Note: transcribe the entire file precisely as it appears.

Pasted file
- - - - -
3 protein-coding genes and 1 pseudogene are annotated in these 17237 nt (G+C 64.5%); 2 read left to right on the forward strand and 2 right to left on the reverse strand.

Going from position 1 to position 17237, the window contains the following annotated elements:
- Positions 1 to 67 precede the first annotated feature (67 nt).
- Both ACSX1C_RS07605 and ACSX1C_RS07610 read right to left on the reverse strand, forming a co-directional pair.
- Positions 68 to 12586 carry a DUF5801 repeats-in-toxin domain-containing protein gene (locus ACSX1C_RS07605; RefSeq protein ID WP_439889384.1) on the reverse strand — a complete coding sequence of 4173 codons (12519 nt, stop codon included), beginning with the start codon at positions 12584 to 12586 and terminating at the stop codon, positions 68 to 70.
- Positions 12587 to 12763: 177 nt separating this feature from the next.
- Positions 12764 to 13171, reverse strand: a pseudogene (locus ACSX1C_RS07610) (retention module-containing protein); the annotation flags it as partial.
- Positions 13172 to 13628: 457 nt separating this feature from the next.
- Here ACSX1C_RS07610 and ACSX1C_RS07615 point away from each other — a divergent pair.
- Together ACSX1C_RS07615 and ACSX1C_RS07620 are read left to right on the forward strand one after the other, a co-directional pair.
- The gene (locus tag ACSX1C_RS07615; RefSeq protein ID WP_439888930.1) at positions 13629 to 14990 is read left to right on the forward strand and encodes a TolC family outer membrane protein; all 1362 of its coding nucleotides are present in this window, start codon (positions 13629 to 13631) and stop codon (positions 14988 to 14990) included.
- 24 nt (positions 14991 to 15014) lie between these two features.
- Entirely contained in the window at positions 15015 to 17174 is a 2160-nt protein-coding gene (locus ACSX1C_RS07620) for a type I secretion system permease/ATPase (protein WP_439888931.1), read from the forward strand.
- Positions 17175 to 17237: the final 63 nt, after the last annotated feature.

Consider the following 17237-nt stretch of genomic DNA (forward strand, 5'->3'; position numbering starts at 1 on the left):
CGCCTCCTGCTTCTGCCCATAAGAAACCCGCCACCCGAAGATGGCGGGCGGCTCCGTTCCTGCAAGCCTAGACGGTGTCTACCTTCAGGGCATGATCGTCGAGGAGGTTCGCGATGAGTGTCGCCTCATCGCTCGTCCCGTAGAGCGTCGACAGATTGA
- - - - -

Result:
3 protein-coding genes and 1 pseudogene are annotated in these 17237 nt (G+C 64.5%); 2 read left to right on the forward strand and 2 right to left on the reverse strand.

Going from position 1 to position 17237, the window contains the following annotated elements:
- Positions 1 to 67 precede the first annotated feature (67 nt).
- Both ACSX1C_RS07605 and ACSX1C_RS07610 read right to left on the reverse strand, forming a co-directional pair.
- Positions 68 to 12586 carry a DUF5801 repeats-in-toxin domain-containing protein gene (locus ACSX1C_RS07605; RefSeq protein ID WP_439889384.1) on the reverse strand — a complete coding sequence of 4173 codons (12519 nt, stop codon included), beginning with the start codon at positions 12584 to 12586 and terminating at the stop codon, positions 68 to 70.
- Positions 12587 to 12763: 177 nt separating this feature from the next.
- Positions 12764 to 13171, reverse strand: a pseudogene (locus ACSX1C_RS07610) (retention module-containing protein); the annotation flags it as partial.
- Positions 13172 to 13628: 457 nt separating this feature from the next.
- Here ACSX1C_RS07610 and ACSX1C_RS07615 point away from each other — a divergent pair.
- Together ACSX1C_RS07615 and ACSX1C_RS07620 are read left to right on the forward strand one after the other, a co-directional pair.
- The gene (locus tag ACSX1C_RS07615; RefSeq protein ID WP_439888930.1) at positions 13629 to 14990 is read left to right on the forward strand and encodes a TolC family outer membrane protein; all 1362 of its coding nucleotides are present in this window, start codon (positions 13629 to 13631) and stop codon (positions 14988 to 14990) included.
- 24 nt (positions 14991 to 15014) lie between these two features.
- Entirely contained in the window at positions 15015 to 17174 is a 2160-nt protein-coding gene (locus ACSX1C_RS07620) for a type I secretion system permease/ATPase (protein WP_439888931.1), read from the forward strand.
- Positions 17175 to 17237: the final 63 nt, after the last annotated feature.

Consider the following 17237-nt stretch of genomic DNA (forward strand, 5'->3'; position numbering starts at 1 on the left):
CGCCTCCTGCTTCTGCCCATAAGAAACCCGCCACCCGAAGATGGCGGGCGGCTCCGTTCCTGCAAGCCTAGACGGTGTCTACCTTCAGGGCATGATCGTCGAGGAGGTTCGCGATGAGTGTCGCCTCATCGCTCGTCCCGTAGAGCGTCGACAGATTGA